Grow some spiritual muscles
Tips for kids and their dads1 Children, do what your parents say. Jesus wants you to obey them. It’s the right thing to do. 2 Treat your father and mother with respect. In case you didn’t know, it’s the first of the Ten Commandments that comes with a promise.
3 Here’s the promise. You should respect your parents “so life will treat you kindly, and you’ll live a long time in the land.” 4 As for you fathers, don’t antagonize your kids. Don’t treat them so unfairly that you get them angry. Teach them. And when necessary, discipline them. But do both as though Jesus is doing it.
Survival guide for slaves and their masters5 Slaves, do what your slave masters tell you to do. Shake with fear about it. What you do for your masters, do with all the sincerity you can muster. Treat their request as though it’s coming from the Messiah. 6 Don’t put on a fake show for them by giving them your best only when they’re watching. Give them your best all the time. Work as though you’re slaves of the Messiah, doing what God wants you to do. 7 Work up some energy and genuine excitement about what you’re doing. Here’s how to do it: think of yourself as working for Jesus, not for some human.
8 Know this. When people do something good, the Lord not only sees it. He’ll reward them, whether they’re slave or free. 9 Slave masters, treat your slaves with the devotion I just told them to give to you. Stop threatening them. I want you to know this, and don’t have any doubt about it: you and your slaves have the same Master. He’s in heaven. And by the way, he doesn’t show favoritism.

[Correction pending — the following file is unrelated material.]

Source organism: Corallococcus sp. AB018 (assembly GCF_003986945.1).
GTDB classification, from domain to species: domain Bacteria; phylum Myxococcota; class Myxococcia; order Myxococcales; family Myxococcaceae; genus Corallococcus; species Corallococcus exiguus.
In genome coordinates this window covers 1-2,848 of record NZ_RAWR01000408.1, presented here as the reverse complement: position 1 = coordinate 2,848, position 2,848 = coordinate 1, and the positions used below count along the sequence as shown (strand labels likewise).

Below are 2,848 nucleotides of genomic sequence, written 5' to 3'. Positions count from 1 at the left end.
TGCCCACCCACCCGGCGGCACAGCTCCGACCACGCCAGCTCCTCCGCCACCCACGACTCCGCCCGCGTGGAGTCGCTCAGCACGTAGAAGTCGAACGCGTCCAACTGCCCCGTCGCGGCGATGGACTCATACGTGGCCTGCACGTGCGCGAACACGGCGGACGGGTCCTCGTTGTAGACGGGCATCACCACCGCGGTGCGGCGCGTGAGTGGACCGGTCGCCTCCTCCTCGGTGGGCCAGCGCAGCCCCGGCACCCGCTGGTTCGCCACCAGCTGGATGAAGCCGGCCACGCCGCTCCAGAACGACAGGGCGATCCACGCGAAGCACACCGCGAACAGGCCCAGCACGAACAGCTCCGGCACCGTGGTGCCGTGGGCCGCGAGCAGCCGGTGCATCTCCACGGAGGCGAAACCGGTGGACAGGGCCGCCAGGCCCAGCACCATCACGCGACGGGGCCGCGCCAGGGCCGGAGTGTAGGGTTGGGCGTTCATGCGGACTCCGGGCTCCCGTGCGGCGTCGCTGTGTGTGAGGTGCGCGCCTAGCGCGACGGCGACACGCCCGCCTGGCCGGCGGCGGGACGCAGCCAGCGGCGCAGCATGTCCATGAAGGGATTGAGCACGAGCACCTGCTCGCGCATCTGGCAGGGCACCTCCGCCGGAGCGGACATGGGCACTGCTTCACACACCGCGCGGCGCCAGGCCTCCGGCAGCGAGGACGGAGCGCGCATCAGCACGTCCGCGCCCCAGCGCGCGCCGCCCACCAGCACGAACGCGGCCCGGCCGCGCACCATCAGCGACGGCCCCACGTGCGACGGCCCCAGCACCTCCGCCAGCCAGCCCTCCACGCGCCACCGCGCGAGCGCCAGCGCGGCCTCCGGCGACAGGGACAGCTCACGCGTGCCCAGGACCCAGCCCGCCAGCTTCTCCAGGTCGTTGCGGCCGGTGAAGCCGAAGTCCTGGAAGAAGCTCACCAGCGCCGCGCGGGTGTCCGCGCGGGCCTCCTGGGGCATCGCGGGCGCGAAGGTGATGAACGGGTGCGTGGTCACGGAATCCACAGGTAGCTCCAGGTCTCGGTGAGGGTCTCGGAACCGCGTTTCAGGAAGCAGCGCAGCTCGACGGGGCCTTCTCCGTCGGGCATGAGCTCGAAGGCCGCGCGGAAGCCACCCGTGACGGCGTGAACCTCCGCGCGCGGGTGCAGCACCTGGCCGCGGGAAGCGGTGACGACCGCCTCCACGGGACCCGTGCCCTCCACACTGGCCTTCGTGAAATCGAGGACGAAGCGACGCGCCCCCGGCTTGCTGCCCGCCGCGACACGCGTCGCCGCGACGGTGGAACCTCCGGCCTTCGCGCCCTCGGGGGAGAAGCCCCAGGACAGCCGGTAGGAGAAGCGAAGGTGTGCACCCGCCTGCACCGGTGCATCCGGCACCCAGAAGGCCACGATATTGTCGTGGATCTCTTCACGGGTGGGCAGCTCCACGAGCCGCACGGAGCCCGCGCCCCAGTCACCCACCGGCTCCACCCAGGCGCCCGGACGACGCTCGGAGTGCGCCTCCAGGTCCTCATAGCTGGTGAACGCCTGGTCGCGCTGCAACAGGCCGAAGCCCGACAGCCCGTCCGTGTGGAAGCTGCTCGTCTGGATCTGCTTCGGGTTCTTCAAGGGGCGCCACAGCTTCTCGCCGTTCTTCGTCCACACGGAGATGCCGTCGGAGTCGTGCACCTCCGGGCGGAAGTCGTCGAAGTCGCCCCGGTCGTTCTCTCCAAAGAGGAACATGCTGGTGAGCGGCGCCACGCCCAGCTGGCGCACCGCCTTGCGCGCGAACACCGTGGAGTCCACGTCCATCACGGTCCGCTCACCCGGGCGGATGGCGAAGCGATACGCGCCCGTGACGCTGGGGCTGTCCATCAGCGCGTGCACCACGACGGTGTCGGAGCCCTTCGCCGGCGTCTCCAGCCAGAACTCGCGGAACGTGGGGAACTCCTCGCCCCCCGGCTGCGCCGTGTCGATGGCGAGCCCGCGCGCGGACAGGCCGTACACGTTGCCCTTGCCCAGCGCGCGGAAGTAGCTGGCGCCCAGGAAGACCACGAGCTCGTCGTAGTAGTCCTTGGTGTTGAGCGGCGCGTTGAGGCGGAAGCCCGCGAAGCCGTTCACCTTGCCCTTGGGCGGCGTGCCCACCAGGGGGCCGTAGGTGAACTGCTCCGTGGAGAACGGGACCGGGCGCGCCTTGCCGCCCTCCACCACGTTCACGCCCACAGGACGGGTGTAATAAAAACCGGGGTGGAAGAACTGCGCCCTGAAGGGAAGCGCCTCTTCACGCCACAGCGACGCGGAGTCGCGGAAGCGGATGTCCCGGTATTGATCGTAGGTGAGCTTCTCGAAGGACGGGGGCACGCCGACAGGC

Suit up for battle10 I’m going to close with this. Grow your spiritual muscles from the nourishing strength of the Lord. 11 Strap on all of God’s spiritual armor. You’ll need it to fight the devil’s tactics.
12 We’re not fighting flesh-and-blood humans. We’re fighting otherworldly beings. These are spiritual forces: leaders, authorities, and rulers of spiritual darkness and evil in the heavenly dimension. 13 Suit up into every piece of God’s armor. You’ll need it if you want to do everything possible to stand your ground on the day evil comes calling. 14 Do it. Stand your ground. Strap the belt of truth around your waist and tug it tight. Protect your chest with the body armor of spiritual integrity. 15 Slip on boots of the Good News of peace, to help keep you on your feet. 16 You’ll need the shield of faith, too. Its heavy armor will protect you from deadly flying objects and from your main enemy, Satan. 17 Don’t forget your helmet of salvation. And take the sword that the Spirit forged for you: the word of God.
Don’t stop praying18 Keep yourself in a spirit of prayer. Pray all the time, asking for the help you need. Keep at it. Never give up praying for believers everywhere. 19 Pray for me, too. Pray that when I need the right words to speak, they’ll find their way out of my mouth. Pray that I’ll be able to boldly tell people the mysterious story of the Good News about Jesus. 20 After all, that story is why I’m now the Lord’s ambassador in chains, under arrest.